The Course Correction

There have been numerous success stories, yet the learnings gleaned from the past experiences call for revisiting and refining the investment approach. This will also help align with changing investment landscape.

“Investors would now look for multiple points of validation in any company, including quality of the team, superiority of the business model, evolution of the business demonstrating the business model would all be essential in all circumstances,” underlines Shivakumar (IndigoEdge)

The investors have become more disciplined and organised in terms of what to expect out of an investment idea, says Amit Choudhary (MOPE). In a complicated environment, not all problems can be solved by throwing more money – there are things that take time, such as building up distribution and brand. In the fashion industry, many of the things are very intangible; therefore, creating something from thin air by putting in more money will not work most of the time. This realisation has started coming back to both the investors and investees, and they are recalibrating both expectations and delivery potential.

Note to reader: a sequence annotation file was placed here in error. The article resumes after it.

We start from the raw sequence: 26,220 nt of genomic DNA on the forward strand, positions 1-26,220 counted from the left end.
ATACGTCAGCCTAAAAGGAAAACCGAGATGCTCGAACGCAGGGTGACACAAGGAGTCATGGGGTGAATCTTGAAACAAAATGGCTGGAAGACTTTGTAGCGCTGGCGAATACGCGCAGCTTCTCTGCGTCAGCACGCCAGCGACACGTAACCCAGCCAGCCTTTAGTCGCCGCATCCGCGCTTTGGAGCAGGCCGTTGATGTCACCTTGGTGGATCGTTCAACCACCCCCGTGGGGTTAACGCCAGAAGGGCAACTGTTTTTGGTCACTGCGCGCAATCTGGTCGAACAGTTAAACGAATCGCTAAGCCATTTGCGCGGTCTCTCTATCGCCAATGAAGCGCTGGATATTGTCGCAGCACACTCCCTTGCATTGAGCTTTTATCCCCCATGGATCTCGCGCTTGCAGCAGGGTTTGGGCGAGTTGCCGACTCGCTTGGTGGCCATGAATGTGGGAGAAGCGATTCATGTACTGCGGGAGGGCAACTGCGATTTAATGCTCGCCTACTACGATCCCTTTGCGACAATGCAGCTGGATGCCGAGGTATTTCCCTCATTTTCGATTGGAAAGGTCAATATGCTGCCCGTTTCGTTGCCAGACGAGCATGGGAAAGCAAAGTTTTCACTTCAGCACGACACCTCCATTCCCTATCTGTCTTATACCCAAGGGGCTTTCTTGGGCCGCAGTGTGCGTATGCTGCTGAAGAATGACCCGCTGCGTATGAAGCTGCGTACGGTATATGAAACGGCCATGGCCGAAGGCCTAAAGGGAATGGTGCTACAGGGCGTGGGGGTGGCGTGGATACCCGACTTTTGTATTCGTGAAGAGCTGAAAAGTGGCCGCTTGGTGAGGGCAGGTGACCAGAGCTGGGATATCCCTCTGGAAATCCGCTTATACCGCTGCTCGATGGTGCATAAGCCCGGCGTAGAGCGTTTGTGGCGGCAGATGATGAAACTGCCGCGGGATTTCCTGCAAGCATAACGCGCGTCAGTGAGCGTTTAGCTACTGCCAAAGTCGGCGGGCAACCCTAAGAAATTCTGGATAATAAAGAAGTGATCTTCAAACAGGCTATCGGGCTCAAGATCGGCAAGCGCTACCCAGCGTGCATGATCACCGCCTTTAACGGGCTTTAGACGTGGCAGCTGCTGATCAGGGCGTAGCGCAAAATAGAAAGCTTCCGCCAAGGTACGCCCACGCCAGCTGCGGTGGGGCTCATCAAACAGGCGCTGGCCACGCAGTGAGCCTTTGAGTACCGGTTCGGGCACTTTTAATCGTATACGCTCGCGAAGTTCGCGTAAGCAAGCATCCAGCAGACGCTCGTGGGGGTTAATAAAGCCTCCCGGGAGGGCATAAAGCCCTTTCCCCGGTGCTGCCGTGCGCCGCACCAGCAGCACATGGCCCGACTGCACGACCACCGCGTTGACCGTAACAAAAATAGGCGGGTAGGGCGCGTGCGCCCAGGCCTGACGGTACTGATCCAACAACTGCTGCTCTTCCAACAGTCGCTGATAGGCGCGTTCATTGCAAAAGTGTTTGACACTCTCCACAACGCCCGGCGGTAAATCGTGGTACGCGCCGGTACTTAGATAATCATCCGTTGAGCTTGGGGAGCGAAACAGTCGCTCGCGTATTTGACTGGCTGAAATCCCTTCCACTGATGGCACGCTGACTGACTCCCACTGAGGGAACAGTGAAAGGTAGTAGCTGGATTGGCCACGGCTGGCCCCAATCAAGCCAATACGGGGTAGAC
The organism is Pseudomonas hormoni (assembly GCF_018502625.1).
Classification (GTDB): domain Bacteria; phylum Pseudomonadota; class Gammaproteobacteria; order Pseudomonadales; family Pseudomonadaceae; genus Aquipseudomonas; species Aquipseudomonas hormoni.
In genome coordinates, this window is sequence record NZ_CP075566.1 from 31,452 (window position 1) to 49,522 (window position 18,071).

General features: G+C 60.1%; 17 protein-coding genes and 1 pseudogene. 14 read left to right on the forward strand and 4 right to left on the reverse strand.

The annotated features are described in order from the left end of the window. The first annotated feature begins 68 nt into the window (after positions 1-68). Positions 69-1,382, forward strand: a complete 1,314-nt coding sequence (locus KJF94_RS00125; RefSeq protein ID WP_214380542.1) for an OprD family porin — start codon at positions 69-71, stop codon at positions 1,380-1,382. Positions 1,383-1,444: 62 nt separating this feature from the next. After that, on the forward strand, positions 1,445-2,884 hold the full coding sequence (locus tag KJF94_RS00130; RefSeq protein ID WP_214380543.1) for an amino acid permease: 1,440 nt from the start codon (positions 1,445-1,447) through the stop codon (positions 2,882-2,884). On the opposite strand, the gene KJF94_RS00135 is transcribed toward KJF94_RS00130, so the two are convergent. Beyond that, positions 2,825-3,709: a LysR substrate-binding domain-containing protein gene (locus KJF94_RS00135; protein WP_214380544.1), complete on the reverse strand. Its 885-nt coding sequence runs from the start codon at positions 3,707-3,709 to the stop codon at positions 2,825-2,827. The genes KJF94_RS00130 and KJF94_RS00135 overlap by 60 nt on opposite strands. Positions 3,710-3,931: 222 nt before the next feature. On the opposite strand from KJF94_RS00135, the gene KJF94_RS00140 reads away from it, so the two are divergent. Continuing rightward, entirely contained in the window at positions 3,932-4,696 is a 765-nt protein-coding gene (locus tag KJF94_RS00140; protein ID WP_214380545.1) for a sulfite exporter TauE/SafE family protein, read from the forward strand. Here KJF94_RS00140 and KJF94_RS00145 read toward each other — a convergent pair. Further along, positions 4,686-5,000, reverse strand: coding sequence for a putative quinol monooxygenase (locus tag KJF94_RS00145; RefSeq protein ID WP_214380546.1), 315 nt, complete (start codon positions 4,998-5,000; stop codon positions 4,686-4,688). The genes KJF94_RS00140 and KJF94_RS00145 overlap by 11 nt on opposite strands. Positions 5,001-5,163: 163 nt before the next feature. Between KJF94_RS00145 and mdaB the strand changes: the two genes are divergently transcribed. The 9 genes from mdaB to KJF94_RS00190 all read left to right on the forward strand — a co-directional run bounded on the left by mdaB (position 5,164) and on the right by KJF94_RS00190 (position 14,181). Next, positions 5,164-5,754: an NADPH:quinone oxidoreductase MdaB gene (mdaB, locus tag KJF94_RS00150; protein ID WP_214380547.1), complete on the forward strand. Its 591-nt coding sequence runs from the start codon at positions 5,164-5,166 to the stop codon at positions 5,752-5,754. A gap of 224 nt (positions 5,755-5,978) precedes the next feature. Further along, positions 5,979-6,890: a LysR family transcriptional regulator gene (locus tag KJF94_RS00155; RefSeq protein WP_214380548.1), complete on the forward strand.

About high cash burn rates, he affirms “As a fund house, we do not invest in such ventures.” However, on a broader point, he thinks that till the time the idea is brilliantly executed, some degree of cash burn at the initial stage is fine. The key is to know how the business will make money at some point in time (nearer the better).

Gross Merchandise Value or GMV being a key parameter for fund-raising and sky-high valuations are passé. Vikram Gupta (IvyCap) emphasises that investors are no more interested in the top line or GMV numbers. They want to look at the bottom line value addition in a business. The horizontal story has already played out in the fashion sector, whereas vertically, there is an opportunity on a case by case basis. He further adds that there is now also an opportunity to build brands, which requires substantial capital/investment. If a brand is being created from scratch, it’s important to create enough brand awareness, or else further investment (VC/PE) becomes difficult. A fashion business with a gross margin of more than 50 per cent will have a better chance of fund-raising.